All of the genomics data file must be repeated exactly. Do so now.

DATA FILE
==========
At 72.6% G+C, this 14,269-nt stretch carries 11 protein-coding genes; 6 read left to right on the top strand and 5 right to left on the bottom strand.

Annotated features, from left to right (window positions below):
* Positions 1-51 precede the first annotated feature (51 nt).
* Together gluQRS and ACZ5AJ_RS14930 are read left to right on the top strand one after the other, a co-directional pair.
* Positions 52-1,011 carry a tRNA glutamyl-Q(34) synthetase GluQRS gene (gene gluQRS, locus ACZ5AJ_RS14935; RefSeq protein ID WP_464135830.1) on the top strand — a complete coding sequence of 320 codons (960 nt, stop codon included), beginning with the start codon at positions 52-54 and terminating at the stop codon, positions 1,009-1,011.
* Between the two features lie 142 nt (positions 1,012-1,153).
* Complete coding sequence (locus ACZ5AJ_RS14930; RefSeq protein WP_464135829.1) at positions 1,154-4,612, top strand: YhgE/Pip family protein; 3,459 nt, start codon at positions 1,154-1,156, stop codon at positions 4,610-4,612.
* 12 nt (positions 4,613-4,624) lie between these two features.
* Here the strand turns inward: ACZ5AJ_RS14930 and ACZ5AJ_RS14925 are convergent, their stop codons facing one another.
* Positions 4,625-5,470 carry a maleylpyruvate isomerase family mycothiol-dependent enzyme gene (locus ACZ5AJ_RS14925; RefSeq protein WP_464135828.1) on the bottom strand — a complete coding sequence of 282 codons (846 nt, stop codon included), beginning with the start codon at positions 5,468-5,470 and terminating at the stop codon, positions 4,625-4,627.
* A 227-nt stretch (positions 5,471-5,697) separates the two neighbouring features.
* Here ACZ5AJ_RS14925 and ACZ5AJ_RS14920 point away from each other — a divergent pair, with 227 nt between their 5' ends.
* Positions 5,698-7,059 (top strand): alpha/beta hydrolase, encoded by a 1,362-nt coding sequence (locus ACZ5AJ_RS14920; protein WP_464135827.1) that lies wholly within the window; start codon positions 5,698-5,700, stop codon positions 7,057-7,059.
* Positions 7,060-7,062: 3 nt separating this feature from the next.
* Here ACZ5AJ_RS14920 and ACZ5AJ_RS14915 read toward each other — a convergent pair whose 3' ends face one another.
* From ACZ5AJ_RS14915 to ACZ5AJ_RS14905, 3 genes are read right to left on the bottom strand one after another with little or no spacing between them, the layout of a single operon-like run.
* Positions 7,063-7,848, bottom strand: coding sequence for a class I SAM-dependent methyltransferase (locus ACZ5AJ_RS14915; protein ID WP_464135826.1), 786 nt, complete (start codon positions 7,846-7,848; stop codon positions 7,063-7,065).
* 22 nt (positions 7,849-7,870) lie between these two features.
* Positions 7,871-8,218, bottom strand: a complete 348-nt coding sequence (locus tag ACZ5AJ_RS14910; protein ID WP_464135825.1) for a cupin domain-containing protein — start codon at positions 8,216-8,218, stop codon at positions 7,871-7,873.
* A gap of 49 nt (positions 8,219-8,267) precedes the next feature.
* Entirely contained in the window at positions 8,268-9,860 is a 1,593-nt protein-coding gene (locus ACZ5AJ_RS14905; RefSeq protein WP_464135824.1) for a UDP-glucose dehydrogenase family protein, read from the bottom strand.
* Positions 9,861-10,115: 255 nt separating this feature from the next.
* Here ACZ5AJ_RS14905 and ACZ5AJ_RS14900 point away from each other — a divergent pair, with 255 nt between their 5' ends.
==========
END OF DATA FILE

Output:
At 72.6% G+C, this 14,269-nt stretch carries 11 protein-coding genes; 6 read left to right on the top strand and 5 right to left on the bottom strand.

Annotated features, from left to right (window positions below):
* Positions 1-51 precede the first annotated feature (51 nt).
* Together gluQRS and ACZ5AJ_RS14930 are read left to right on the top strand one after the other, a co-directional pair.
* Positions 52-1,011 carry a tRNA glutamyl-Q(34) synthetase GluQRS gene (gene gluQRS, locus ACZ5AJ_RS14935; RefSeq protein ID WP_464135830.1) on the top strand — a complete coding sequence of 320 codons (960 nt, stop codon included), beginning with the start codon at positions 52-54 and terminating at the stop codon, positions 1,009-1,011.
* Between the two features lie 142 nt (positions 1,012-1,153).
* Complete coding sequence (locus ACZ5AJ_RS14930; RefSeq protein WP_464135829.1) at positions 1,154-4,612, top strand: YhgE/Pip family protein; 3,459 nt, start codon at positions 1,154-1,156, stop codon at positions 4,610-4,612.
* 12 nt (positions 4,613-4,624) lie between these two features.
* Here the strand turns inward: ACZ5AJ_RS14930 and ACZ5AJ_RS14925 are convergent, their stop codons facing one another.
* Positions 4,625-5,470 carry a maleylpyruvate isomerase family mycothiol-dependent enzyme gene (locus ACZ5AJ_RS14925; RefSeq protein WP_464135828.1) on the bottom strand — a complete coding sequence of 282 codons (846 nt, stop codon included), beginning with the start codon at positions 5,468-5,470 and terminating at the stop codon, positions 4,625-4,627.
* A 227-nt stretch (positions 5,471-5,697) separates the two neighbouring features.
* Here ACZ5AJ_RS14925 and ACZ5AJ_RS14920 point away from each other — a divergent pair, with 227 nt between their 5' ends.
* Positions 5,698-7,059 (top strand): alpha/beta hydrolase, encoded by a 1,362-nt coding sequence (locus ACZ5AJ_RS14920; protein WP_464135827.1) that lies wholly within the window; start codon positions 5,698-5,700, stop codon positions 7,057-7,059.
* Positions 7,060-7,062: 3 nt separating this feature from the next.
* Here ACZ5AJ_RS14920 and ACZ5AJ_RS14915 read toward each other — a convergent pair whose 3' ends face one another.
* From ACZ5AJ_RS14915 to ACZ5AJ_RS14905, 3 genes are read right to left on the bottom strand one after another with little or no spacing between them, the layout of a single operon-like run.
* Positions 7,063-7,848, bottom strand: coding sequence for a class I SAM-dependent methyltransferase (locus ACZ5AJ_RS14915; protein ID WP_464135826.1), 786 nt, complete (start codon positions 7,846-7,848; stop codon positions 7,063-7,065).
* 22 nt (positions 7,849-7,870) lie between these two features.
* Positions 7,871-8,218, bottom strand: a complete 348-nt coding sequence (locus tag ACZ5AJ_RS14910; protein ID WP_464135825.1) for a cupin domain-containing protein — start codon at positions 8,216-8,218, stop codon at positions 7,871-7,873.
* A gap of 49 nt (positions 8,219-8,267) precedes the next feature.
* Entirely contained in the window at positions 8,268-9,860 is a 1,593-nt protein-coding gene (locus ACZ5AJ_RS14905; RefSeq protein WP_464135824.1) for a UDP-glucose dehydrogenase family protein, read from the bottom strand.
* Positions 9,861-10,115: 255 nt separating this feature from the next.
* Here ACZ5AJ_RS14905 and ACZ5AJ_RS14900 point away from each other — a divergent pair, with 255 nt between their 5' ends.